Remote electric neuromodulation device approval extended to treatment of chronic migraine
The FDA has expanded the approval for Nerivio, a wearable remote electrical neuromodulation device controlled by a smartphone app, to treat chronic migraine in adults aged 18 years and older.
Nerivio, created by the digital therapeutics company Theranica, previously was approved by the FDA for treatment of episodic migraine.
“The updated Nerivio indication is an important development for patients with chronic migraine,” Stephen Silberstein, MD, director of the Headache Center at Jefferson University Hospital in Philadelphia and a member of Theranica's Medical Advisory Board, said in a press release. “When chronic patients find an effective treatment, they must limit its use every month to avoid loss of effectiveness and a risk of medication overuse headache. Availability of an additional treatment option such as Nerivio provides an important additional tool to address this patient population.”
The wearable device uses remote electrical neuromodulation to activate the conditioned pain modulation of the brain to treat pain and other migraine symptoms, according to the press release.
The new clearance was supported by results from two clinical trials of patients with chronic migraine. In a presentation of the findings at this year’s virtual PAINWeek meeting, researchers determined that after using Nerivio, 56.6% of participants achieved pain relief at 2 hours and 22.5% achieved pain freedom. Among these participants, 75.4% experienced sustained pain relief at 24 hours.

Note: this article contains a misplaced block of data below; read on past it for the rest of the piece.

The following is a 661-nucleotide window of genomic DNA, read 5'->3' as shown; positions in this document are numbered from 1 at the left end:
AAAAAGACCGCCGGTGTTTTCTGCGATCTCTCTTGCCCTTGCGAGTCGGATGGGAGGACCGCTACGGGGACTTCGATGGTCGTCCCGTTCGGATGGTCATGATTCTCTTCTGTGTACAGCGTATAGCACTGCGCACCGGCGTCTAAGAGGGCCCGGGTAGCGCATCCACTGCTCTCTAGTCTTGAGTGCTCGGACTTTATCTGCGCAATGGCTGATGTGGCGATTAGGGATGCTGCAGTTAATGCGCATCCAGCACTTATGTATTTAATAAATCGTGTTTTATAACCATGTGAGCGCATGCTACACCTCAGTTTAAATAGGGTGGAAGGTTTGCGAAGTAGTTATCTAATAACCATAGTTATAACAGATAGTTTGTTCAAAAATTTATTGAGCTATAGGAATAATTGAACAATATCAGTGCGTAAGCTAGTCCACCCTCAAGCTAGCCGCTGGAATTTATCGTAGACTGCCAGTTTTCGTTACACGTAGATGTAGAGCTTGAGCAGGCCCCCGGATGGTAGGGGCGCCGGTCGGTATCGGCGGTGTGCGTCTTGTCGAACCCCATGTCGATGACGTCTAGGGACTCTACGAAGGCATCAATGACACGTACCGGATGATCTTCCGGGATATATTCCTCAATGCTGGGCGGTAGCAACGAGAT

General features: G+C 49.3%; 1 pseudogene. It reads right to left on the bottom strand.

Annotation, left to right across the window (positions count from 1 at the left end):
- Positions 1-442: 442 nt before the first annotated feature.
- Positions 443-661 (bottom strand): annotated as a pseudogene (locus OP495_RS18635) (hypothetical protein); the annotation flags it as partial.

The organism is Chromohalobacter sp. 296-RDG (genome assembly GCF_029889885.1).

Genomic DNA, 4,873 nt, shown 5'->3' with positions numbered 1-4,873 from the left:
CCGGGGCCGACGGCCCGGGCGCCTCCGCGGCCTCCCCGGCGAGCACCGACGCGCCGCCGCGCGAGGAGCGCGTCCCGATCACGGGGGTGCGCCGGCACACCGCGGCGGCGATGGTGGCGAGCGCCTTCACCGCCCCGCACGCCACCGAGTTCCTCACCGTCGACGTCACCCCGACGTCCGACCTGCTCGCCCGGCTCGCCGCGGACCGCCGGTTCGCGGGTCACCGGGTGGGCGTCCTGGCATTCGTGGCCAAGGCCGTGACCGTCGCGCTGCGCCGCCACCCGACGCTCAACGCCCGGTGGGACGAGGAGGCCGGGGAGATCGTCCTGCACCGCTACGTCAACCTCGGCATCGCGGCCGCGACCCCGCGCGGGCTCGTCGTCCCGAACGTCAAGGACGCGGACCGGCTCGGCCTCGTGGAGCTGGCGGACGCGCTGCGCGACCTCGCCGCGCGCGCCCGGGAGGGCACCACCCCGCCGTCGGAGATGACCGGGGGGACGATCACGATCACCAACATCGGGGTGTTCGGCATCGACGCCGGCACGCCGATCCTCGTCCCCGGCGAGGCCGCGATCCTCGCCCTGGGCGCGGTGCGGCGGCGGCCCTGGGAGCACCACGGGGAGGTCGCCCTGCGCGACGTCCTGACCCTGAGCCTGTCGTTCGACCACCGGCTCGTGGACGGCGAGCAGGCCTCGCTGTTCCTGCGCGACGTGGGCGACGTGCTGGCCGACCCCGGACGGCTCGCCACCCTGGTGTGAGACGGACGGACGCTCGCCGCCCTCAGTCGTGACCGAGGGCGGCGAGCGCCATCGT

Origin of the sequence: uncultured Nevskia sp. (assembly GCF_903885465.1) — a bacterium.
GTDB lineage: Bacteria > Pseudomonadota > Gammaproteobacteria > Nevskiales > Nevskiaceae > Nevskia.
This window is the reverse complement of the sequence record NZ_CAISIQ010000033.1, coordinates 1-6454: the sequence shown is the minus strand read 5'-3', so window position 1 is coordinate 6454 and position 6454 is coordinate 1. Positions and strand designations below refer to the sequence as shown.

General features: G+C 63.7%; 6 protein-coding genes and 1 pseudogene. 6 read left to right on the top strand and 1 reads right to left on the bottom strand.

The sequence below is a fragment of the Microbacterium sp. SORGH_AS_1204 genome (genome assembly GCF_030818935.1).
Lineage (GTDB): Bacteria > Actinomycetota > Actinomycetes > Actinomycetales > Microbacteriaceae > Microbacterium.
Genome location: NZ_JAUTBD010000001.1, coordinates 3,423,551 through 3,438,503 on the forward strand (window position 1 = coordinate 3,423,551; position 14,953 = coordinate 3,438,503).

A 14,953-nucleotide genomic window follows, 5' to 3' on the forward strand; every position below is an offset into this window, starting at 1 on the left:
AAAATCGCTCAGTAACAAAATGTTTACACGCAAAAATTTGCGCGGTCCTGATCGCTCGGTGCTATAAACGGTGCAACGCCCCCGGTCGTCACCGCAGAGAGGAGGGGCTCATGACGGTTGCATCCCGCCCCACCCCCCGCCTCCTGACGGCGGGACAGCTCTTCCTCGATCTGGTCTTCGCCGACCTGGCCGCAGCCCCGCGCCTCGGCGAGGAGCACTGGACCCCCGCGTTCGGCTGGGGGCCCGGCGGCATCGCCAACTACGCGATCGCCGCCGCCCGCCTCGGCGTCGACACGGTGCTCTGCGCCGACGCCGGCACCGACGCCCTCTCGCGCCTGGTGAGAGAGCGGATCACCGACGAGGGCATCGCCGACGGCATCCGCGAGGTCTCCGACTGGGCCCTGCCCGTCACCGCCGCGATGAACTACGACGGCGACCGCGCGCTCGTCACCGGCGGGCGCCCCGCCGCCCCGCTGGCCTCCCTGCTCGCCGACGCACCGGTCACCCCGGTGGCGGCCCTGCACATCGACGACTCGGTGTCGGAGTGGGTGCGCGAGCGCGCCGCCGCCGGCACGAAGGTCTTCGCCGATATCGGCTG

According to the press release, the new indication offers a nonpharmaceutical treatment option for patients with chronic migraine, and the device has shown to have similar efficacy to migraine medication without the associated risks for medication overuse in both clinical trials and large-scale post-market surveillance.
Prescriptions for the device — each of which lasts for 12 treatments — can be given by any licensed health care provider during in-person visits or on telemedicine consulting platforms.
“It is so important for people living with chronic migraine to now have access to this effective nonpharmacological therapy,” Nancy Harris Bonk, a migraine patient advocate and educator and COO of Chronic Migraine Awareness Inc, said in the press release. “With migraine attacks occurring so frequently, we, people with chronic migraine, need to be mindful of overusing medications, and identify the right individual balance of therapies that allows us to carry on with our daily routines.”